Htoo Yan swims floats in the pool at SF State’s gymnasium on Aug. 31, 2022. The gymnasium serves as a replacement for the Mashouf Wellness Center’s pool, which closed down at the end of the last semester. “This pool is okay,” Yan said. “[It’s] kind of far to walk to though.” (Joshua Carter / Golden Gate Xpress) (Joshua Carter)
Htoo Yan swims floats in the pool at SF State’s gymnasium on Aug. 31, 2022. The gymnasium serves as a replacement for the Mashouf Wellness Center’s pool, which closed down at the end of the last semester. “This pool is okay,” Yan said. “[It’s] kind of far to walk to though.” (Joshua Carter / Golden Gate Xpress)

Joshua Carter

Pool at Don Nasser Family Plaza unexpectedly closes

Swimmers have been using the gymnasium pool after the Mashouf Wellness Center’s pool closed in May and were unaware of Wednesday’s closure.

September 28, 2022

SF State Biology Professor Zachary He dedicates an hour in his schedule between classes to swim every day, but today his routine was thrown off. 

Wednesday, swimmers were met with an empty swimming pool and no lifeguards after the pool at Don Nasser Family Plaza closed unexpectedly.

The doors to the gymnasium’s pool were locked; people could enter the pool through the locker rooms, but found no notices to explain the closure. 

“This is usually a well-organized pool,” He said. “Very friendly, very good lifeguards. But today for some reason there must have been a miscommunication.” 

SF State’s Campus Recreation Department posted an Instagram story shortly after 4 p.m. announcing that the pool was closed for the day, four hours after the pool was supposed to open. 

The usual hours at the Don Nasser pool are from 12 p.m. to 8 p.m. Monday through Friday. 

Students and staff have been using the pool at Don Nasser Family Plaza since the start of the Fall semester because the Mashouf Wellness Center’s pool closed in May “due to repairs,” according to an Instagram post from the Campus Recreation Department.

The Mashouf Wellness Center pool on Sept. 27, 2022. The natatorium closed at the end of last semester, and today a mold bloom provides a challenge to sanitation efforts. (Joshua Carter / Golden Gate Xpress)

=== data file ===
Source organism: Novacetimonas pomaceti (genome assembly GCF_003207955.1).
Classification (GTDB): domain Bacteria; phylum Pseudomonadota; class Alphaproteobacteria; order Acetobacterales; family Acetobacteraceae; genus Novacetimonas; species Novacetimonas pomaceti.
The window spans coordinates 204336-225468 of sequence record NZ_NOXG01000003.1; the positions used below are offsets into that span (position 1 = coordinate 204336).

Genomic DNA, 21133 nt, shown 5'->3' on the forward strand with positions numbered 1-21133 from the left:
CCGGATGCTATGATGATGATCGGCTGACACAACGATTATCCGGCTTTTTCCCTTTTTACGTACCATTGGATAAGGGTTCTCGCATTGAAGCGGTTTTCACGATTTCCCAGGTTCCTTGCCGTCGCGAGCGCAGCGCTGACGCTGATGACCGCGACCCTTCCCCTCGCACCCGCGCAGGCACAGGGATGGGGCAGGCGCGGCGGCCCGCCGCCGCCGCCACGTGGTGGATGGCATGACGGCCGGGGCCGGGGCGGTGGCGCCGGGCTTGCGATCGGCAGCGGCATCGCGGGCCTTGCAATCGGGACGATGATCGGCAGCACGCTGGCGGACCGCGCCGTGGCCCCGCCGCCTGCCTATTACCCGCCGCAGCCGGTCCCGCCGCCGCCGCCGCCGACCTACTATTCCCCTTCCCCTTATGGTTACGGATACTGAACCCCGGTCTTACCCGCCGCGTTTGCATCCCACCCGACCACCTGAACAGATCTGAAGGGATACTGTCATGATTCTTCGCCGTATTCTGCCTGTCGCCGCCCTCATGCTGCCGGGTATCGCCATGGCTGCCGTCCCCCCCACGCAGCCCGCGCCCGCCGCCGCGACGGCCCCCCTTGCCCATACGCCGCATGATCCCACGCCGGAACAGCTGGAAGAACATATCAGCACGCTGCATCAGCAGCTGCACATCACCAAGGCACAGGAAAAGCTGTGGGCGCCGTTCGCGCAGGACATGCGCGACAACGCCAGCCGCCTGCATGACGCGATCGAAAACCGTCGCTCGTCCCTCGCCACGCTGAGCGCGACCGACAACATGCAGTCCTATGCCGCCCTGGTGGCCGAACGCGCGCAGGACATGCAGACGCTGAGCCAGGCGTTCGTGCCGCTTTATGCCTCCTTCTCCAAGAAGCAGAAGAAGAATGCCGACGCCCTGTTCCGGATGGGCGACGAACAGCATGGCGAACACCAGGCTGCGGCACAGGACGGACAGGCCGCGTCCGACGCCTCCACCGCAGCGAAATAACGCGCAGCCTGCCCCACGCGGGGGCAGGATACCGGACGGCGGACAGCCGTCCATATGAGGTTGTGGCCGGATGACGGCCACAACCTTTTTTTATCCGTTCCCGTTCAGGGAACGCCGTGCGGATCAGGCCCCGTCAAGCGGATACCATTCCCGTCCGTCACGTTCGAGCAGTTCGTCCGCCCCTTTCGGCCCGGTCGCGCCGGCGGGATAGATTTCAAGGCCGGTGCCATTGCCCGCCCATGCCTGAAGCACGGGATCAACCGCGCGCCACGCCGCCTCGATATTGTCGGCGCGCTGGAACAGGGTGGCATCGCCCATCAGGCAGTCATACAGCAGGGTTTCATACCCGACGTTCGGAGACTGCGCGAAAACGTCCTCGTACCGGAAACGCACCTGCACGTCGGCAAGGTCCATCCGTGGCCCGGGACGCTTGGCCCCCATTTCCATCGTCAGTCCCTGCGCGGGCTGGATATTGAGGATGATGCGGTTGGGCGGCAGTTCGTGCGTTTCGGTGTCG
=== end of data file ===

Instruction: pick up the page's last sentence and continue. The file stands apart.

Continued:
“We don’t know what’s going on or what’s going to happen,” He said. “What’s the problem, what’s the estimated repair time when we could have the facility back? It’s surprising not knowing what’s going on.”

Mashouf opened in 2017, making it one of the newest wellness centers among the CSUs. 

According to the Director of Campus Recreation Michael Wong, there is no estimated reopening date for the MWC’s pool.

“There was an issue with backflow preventer for the water intake that led to a host of other problems in the control room,” Wong wrote in an email. “Unfortunately the pool does need to be closed until these issues are addressed.”

SF State student Dan Hernandez was another person trying to use the pool today. He said the key differences between the two pools was the locker rooms.

At Don Nasser, there is a $15 semester fee for locker access, compared to free-for-members locker access at the MWC. Hernandez also noted that MWC’s pool is easier to swim in due to its deeper depths. 

“The Mashouf Center is a lot cleaner, the locker rooms are newer, it’s easier to access,” Hernandez said. “[In the gymnasium pool] it’s very quiet and doesn’t feel the same. It doesn’t feel as new, clean and fresh.”  

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About the Contributors
Photo of Jack Davies
Jack Davies, Staff Reporter
Jack Davies (he/him) is a journalism major in his final year of school. He is minoring in international business. He loves to watch sports and write about them, but also has an interest in potentially traveling the world as a salesman. He grew up in Napa Valley, California, and moved to the East Coast when he was 11 years old. He started his college career at Santa Barbara City College, where he wrote for The Channels publication as a sports writer. In his free time, he likes to play sports, explore the Bay Area, hang out with friends, listen to music, play video games and watch TV. After graduating, he wants to write for a sports publication and travel the world.
Photo of Joshua Carter
Joshua Carter, Staff Photographer
Joshua Carter (he/him) is a staff photographer for Golden Gate Xpress. He is a journalism major with a geography minor. His work has traditionally been more multimedia-based, focusing on underground art, music and movements, but has been more involved in photojournalism for the past year or so. Josh hopes to produce quality documentary work with a team. After Josh graduates, he wants to launch a production company and do freelance photography and video work for a publication he loves and respects.

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